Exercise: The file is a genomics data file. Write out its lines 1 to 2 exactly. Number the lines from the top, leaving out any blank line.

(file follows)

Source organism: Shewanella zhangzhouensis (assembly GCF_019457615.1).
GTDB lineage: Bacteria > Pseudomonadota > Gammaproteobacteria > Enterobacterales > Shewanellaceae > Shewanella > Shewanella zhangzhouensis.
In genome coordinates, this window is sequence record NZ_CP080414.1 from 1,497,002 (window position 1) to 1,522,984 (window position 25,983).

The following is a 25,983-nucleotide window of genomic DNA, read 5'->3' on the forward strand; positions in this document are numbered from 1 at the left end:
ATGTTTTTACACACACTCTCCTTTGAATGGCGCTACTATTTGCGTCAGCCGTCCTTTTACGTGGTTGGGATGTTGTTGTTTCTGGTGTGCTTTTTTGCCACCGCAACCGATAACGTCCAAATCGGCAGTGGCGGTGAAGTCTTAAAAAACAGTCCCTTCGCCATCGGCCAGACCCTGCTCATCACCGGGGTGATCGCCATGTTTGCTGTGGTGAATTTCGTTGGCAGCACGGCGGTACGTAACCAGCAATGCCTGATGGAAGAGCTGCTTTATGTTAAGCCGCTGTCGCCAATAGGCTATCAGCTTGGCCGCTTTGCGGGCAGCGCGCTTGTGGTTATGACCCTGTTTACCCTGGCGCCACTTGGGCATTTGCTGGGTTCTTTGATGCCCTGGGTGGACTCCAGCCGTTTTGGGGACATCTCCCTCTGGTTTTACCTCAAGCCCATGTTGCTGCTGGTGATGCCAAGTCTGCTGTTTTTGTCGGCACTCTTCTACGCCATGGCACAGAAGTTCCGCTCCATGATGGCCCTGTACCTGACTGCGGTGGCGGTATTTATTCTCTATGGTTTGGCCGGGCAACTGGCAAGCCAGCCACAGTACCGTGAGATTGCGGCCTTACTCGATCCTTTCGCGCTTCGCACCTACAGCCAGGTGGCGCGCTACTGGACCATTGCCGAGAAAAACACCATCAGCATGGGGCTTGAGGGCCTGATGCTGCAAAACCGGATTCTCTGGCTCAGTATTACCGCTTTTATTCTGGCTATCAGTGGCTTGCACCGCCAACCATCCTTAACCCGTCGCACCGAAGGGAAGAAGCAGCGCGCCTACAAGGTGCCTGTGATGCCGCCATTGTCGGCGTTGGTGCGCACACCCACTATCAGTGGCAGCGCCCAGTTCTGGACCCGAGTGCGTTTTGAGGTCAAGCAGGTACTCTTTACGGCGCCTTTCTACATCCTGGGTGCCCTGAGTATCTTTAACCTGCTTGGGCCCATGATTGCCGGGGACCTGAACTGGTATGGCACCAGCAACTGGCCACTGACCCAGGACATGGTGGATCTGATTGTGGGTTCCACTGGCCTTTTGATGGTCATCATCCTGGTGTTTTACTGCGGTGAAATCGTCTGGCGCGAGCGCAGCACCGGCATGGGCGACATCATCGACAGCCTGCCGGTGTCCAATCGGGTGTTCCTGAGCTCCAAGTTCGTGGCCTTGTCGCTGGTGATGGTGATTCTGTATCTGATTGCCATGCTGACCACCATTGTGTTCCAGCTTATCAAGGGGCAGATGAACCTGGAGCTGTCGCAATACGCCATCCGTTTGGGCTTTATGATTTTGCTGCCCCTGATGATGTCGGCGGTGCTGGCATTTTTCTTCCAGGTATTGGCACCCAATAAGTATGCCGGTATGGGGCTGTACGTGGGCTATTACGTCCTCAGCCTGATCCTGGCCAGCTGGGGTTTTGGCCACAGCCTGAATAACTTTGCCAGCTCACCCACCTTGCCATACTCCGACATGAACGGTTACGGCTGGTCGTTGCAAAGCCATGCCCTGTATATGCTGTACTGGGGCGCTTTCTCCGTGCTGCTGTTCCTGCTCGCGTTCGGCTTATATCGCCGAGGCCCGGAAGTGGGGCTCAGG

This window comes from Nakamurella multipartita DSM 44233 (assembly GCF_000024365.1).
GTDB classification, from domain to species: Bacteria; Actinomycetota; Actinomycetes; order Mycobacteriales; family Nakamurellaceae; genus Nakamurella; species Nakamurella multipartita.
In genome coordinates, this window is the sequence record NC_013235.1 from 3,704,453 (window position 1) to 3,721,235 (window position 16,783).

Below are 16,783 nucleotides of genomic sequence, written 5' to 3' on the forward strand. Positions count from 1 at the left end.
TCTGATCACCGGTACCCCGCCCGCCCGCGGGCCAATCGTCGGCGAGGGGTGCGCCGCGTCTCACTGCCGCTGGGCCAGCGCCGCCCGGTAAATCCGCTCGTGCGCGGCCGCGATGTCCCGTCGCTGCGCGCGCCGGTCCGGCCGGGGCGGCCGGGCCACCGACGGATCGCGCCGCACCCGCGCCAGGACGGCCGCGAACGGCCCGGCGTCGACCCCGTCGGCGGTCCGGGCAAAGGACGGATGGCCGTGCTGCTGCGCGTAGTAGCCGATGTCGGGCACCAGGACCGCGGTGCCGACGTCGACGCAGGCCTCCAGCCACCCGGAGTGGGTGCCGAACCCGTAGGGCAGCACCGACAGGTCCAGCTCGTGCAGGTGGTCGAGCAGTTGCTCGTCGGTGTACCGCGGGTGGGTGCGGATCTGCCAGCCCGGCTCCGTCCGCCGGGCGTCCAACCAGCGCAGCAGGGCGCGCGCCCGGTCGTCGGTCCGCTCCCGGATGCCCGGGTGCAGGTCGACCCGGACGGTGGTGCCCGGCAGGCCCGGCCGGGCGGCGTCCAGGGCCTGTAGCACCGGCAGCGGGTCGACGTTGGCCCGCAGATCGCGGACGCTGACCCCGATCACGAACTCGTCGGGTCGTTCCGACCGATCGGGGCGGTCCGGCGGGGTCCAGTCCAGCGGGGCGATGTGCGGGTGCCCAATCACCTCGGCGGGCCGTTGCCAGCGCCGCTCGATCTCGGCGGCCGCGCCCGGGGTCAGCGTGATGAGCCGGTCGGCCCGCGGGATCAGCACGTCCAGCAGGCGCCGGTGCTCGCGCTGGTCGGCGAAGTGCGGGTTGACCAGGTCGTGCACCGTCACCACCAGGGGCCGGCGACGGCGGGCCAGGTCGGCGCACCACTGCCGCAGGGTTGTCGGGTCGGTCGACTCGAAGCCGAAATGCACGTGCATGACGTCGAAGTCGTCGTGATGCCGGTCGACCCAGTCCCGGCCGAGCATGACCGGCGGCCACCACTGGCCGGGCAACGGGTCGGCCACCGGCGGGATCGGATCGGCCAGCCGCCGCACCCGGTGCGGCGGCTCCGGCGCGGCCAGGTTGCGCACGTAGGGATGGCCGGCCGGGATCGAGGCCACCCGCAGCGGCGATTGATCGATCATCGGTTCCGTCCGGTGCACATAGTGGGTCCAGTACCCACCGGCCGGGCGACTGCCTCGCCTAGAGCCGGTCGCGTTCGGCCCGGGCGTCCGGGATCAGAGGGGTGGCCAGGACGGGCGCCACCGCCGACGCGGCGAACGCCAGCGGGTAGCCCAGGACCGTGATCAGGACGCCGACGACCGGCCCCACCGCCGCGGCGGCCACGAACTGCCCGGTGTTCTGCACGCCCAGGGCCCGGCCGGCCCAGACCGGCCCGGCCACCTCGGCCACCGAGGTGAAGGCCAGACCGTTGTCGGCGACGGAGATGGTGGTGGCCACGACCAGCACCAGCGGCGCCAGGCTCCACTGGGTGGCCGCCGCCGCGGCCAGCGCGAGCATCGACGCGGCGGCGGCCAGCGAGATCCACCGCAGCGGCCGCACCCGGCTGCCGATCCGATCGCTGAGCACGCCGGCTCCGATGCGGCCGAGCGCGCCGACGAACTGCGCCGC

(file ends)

Source organism: Shewanella zhangzhouensis (assembly GCF_019457615.1).
GTDB lineage: Bacteria > Pseudomonadota > Gammaproteobacteria > Enterobacterales > Shewanellaceae > Shewanella > Shewanella zhangzhouensis.